Entries by Penelope J. Corfield

MONTHLY BLOG 141, A YEAR OF GEORGIAN CELEBRATIONS – 9: Annual Commemorations of the Battle of Trafalgar & the Death of Nelson

Trafalgar! Most Britons know the name. They don’t all know the date of the famous naval battle on 21 October 1805. Or its location, offshore from Cape Trafalgar, on the Atlantic coast of southern Spain – close to the nautical approach into the Straits of Gibraltar. Above all, however, most Britons do know that the British fleet won a famous victory…

MONTHLY BLOG 140, A YEAR OF GEORGIAN CELEBRATIONS – 8: Annual Memorial Service at Bristol’s Arnos Vale Cemetery, to celebrate the life of India’s remarkable religious, social & educational reformer, Raja Ram Mohan Roy (1772-1833)

Eighteenth-century Britain witnessed a veritable ferment of ideas. Religious reformers and traditionalists within Christianity battled with one another, whilst religious sceptics, known as ‘freethinkers’, argued against all forms of revealed religion. It was a time for rethinking and renewal; and not just in Britain…

MONTHLY BLOG 139, A YEAR OF GEORGIAN CELEBRATIONS – 7: ANNUAL DINNER IN HONOUR OF DR SAMUEL JOHNSON, GREAT LEXICOGRAPHER, MAN OF LETTERS, LITERARY CRITIC, AND WITTY/ PUGNACIOUS CONVERSATIONALIST

It takes more than compiling a famous Dictionary to achieve the celebrity of Dr Samuel Johnson (1709-84). A huge, strapping, ungainly and constantly twitching figure of a man, he startled newcomers on first acquaintance. Yet he had a mesmerising personality, allied to great erudition and unforced eloquence…

MONTHLY BLOG 138, A YEAR OF GEORGIAN CELEBRATIONS – 6: ANNUAL COMMEMORATIVE SWIM ACROSS THE DARDANELLES STRAIT BETWEEN EUROPE AND ASIA, IN THE TRADITION OF LORD BYRON

Good-looking, debonair, raffish, sexy, attractive to both men and women, a breezy poet, a dog-lover, a radical in his politics, supporting working-class interests at home and Greek independence overseas, and a man with a title – George Gordon, Lord Byron (1788-1824), seemed almost too amazing to be true…

MONTHLY BLOG 136, A YEAR OF GEORGIAN CELEBRATIONS – 4: ENJOYING THE ANNUAL DUCK FEAST

This BLOG resumes the theme of links between the Georgian era and the present. To do that, it takes one remarkable case-history, that of the Wiltshire poet, Stephen Duck (c.1705-56). [Yes, that was his real name] He was the son of an impoverished agricultural labourer. It’s likely that both his parents were illiterate. Yet Stephen Duck not only grew to gain poetic fame during his relatively short life but has been honoured ever since by an annual Duck Feast, held in his home village of …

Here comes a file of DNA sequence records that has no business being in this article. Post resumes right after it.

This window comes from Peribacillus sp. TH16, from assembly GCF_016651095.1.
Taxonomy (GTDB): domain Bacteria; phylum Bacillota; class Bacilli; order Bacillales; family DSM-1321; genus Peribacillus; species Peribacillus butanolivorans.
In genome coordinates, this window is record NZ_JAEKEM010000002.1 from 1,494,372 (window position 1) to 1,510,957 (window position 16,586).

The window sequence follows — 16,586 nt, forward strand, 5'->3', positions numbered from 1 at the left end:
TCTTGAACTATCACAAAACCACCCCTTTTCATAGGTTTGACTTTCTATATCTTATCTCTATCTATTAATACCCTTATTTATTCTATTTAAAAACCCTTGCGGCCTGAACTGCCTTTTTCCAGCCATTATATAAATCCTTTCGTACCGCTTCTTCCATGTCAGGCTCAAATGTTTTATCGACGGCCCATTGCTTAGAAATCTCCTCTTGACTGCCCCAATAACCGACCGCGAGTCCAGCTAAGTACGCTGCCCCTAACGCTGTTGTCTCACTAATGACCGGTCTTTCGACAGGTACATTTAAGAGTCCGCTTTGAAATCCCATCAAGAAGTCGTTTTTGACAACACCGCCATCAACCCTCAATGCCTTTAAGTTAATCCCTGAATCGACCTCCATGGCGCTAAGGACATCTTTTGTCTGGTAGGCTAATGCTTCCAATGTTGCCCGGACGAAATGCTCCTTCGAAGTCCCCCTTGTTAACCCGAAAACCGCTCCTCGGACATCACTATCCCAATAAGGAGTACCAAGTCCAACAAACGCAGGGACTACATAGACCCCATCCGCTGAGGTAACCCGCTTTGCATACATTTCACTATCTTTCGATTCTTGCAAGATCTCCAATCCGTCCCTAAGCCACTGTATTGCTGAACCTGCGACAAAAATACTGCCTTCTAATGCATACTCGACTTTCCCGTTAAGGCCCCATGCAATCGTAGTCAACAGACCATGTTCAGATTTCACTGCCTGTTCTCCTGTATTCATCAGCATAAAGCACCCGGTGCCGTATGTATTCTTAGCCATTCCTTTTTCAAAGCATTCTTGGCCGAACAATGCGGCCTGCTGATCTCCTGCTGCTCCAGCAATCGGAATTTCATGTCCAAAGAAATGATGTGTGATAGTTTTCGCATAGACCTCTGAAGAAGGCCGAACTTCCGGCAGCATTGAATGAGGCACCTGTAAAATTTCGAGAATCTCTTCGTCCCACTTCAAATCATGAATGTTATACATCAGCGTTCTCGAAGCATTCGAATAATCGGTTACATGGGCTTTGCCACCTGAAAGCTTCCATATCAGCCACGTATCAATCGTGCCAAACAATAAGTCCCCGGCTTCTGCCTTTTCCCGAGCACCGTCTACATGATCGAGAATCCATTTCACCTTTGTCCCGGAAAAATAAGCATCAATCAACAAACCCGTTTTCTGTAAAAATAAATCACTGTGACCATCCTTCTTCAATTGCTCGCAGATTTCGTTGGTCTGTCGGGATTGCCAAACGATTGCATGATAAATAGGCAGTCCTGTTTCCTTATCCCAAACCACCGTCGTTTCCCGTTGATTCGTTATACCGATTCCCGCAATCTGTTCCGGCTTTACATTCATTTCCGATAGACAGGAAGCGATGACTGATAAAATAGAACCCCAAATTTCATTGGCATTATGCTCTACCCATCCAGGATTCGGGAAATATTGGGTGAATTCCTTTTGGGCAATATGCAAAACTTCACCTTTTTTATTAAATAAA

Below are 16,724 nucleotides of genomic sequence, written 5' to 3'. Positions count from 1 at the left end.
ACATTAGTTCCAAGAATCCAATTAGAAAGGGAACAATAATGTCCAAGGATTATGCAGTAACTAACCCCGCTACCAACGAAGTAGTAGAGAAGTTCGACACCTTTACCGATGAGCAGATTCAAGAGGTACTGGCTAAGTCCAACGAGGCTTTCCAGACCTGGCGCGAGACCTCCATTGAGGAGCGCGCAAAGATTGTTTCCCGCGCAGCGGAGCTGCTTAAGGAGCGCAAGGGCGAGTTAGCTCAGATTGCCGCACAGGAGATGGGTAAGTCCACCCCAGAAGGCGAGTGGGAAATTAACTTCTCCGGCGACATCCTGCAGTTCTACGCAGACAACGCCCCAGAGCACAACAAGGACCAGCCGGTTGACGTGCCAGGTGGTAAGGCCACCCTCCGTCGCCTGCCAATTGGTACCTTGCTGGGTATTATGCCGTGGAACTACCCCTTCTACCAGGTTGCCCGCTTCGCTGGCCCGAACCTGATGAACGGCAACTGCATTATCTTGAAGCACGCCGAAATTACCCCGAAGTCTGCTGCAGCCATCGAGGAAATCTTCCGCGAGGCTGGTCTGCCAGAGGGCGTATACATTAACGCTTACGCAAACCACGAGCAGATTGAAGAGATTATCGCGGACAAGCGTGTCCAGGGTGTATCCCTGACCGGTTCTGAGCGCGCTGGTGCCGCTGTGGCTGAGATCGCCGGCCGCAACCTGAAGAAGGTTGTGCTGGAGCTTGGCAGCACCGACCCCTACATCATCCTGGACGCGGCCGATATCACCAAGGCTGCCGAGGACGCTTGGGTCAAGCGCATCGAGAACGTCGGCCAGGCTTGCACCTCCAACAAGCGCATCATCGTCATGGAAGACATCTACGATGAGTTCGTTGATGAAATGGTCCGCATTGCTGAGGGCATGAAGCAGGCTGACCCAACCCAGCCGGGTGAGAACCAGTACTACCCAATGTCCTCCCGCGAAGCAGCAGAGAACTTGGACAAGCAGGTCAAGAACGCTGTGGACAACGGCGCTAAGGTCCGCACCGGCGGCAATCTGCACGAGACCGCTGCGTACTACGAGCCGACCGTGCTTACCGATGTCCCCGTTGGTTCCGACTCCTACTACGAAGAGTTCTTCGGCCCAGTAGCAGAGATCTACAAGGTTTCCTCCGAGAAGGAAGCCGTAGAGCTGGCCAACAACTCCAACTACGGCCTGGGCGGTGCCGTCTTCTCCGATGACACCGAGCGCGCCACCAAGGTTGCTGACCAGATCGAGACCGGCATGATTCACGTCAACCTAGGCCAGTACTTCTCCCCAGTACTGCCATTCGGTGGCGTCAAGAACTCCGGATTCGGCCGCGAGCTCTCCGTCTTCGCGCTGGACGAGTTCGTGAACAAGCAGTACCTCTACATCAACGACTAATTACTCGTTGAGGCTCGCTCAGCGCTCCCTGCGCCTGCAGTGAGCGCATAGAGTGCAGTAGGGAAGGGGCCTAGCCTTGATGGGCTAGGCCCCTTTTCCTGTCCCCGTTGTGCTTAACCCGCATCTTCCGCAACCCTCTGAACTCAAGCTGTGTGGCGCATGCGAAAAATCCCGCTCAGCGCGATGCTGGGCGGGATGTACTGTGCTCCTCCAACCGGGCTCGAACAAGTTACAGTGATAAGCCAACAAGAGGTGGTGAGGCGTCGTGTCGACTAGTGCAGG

MONTHLY BLOG 135, A YEAR OF GEORGIAN CELEBRATIONS – 3: THE SCOTTISH MUSIC OF NIEL GOW

At a time of international crisis over Ukraine, it seems heartless to continue normal life. And, in particular, it could seem inappropriate to be writing about something as jolly and convivial as the music of eighteenth-century Scotland’s legendary fiddler, Niel Gow (1727-1807). But it helps to stick to routines, which in this case means posting my monthly BLOG.

Music, moreover, is a mighty medium for expressing the full range of human emotions. Niel Gow, born in Strathbaan, Perthshire, came from a modest background to become feted as a composer and fiddler. And, among his output, are some famous laments. Indeed, in the long eras before the advent of the radio, musicians had to be ready to switch quickly in style from sad to jolly, from slow to brisk, from simple to intricate, as occasion required. They provided their listeners with a soundtrack for both daily life and special events…

MONTHLY BLOG 132, IS TEACHING SEXY?

If citing, please kindly acknowledge copyright © Penelope J. Corfield (2021) Fig.1 Symbol for Infinity, referencing the infinite unknown … Image from Wikimedia Commons (2021) It’s the author and playwright Alan Bennett who says that teaching is sexy. And, before the massed ranks of educationalists protest instead that their work is exhausting and under-paid, let’s […]